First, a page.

Ceramic technology is concerned with the research, development, and manufacture of non-metallic inorganic materials. A ceramic artist designs and produces ceramic objects such as tableware, vases, decorative pots, wall decorations and sculptures.
This is a very challenging and vast field of work in which an enormous range of textures and colours can be used. Kilns and firing techniques range from the ancient bush-firing method and Japanese type raku firing to gas, oil and sophisticated electrical kilns. The techniques used include wheel-throwing, coiling, press-moulding and slip casting. Modern ceramic artists supply a demand for individual functional and decorative pieces of pottery and other objects. Wall-decorations and art works are also in demand.
The field spans a range of creative levels from working in a ceramics factory within a fairly rigid framework to producing attractive pottery for the tourist and cottage industries and the highly creative environment of an individual ceramic artist creating original ceramic sculptures.
Many ceramists design their sculptures on paper with a series of sketches. Then the clay is prepared and the sculpture or item is created. A choice of materials is made, such as low-firing earthenware clay, high-firing stoneware or porcelain.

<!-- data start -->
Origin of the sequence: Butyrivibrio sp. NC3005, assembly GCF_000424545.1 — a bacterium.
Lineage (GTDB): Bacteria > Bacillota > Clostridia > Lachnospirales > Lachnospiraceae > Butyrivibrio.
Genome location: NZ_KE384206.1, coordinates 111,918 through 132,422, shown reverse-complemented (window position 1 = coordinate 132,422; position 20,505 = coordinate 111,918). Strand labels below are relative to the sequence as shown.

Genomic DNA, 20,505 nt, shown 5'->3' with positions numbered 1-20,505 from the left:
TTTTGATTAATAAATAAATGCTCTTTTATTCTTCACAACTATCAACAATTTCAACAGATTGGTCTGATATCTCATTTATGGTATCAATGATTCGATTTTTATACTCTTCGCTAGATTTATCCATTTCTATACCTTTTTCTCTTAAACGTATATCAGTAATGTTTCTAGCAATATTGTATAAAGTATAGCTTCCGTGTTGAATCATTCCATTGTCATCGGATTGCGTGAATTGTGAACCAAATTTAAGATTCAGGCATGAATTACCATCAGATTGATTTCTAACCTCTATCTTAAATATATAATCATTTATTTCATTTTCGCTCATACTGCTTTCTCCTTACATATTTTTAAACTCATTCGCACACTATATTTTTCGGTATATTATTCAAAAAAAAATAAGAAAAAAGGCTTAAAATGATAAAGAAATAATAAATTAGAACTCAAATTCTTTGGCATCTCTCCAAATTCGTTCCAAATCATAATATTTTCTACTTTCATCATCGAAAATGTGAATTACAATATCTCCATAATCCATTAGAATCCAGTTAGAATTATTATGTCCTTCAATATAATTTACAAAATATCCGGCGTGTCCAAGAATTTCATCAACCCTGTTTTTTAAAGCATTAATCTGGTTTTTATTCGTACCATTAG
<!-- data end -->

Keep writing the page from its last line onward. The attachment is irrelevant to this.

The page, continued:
Wet, plastic clay is formed by using various techniques such as rolling it out into flat slabs, cutting out the required shapes and joining them together after they have set slightly. Articles can be decorated or coloured in a variety of ways like textured, carved, coloured with special glazing and ceramic materials such as oxides and slips, painted or sprayed. After the glaze has been applied, it is fired to fuse the glaze into a hard, glossy surface.
A career in ceramics will appeal to those who enjoy creating artistic solutions to practical problems. This career involves working with one’s hands and handling various materials. Ceramic artists need to master several skills including: clay selection and preparation; forming the clay by hand-sculpting, wheel-throwing, coiling, press-moulding and slip casting; decorating articles by texturing, carving or painting; firing by any one of numerous methods, ranging from extremely simple to highly sophisticated.
Monetary rewards depend on the ceramic artist’s skill and ability to effectively market their work. This is becoming much easier with the trend moving towards entrepreneurship and open markets are providing outlets for goods of this nature.
No formal training is required to work as a ceramist.
Degree: BA (Fine Art) - most universities, e.g. RU, UJ, US, UFS, Wits
Diploma: Various diplomas are offered at some universities of technology and TVETs - UJ, CUT, NMMU, Port Elizabeth and False Bay TVET.
Certificate and short courses: Several courses offered at colleges and specialised art colleges, for example: SCC and FBC
The Head of Department
Tshwane University of Technology
Private Bag X680
68/1114 Wargrave Road,
Tel: 082 554 9972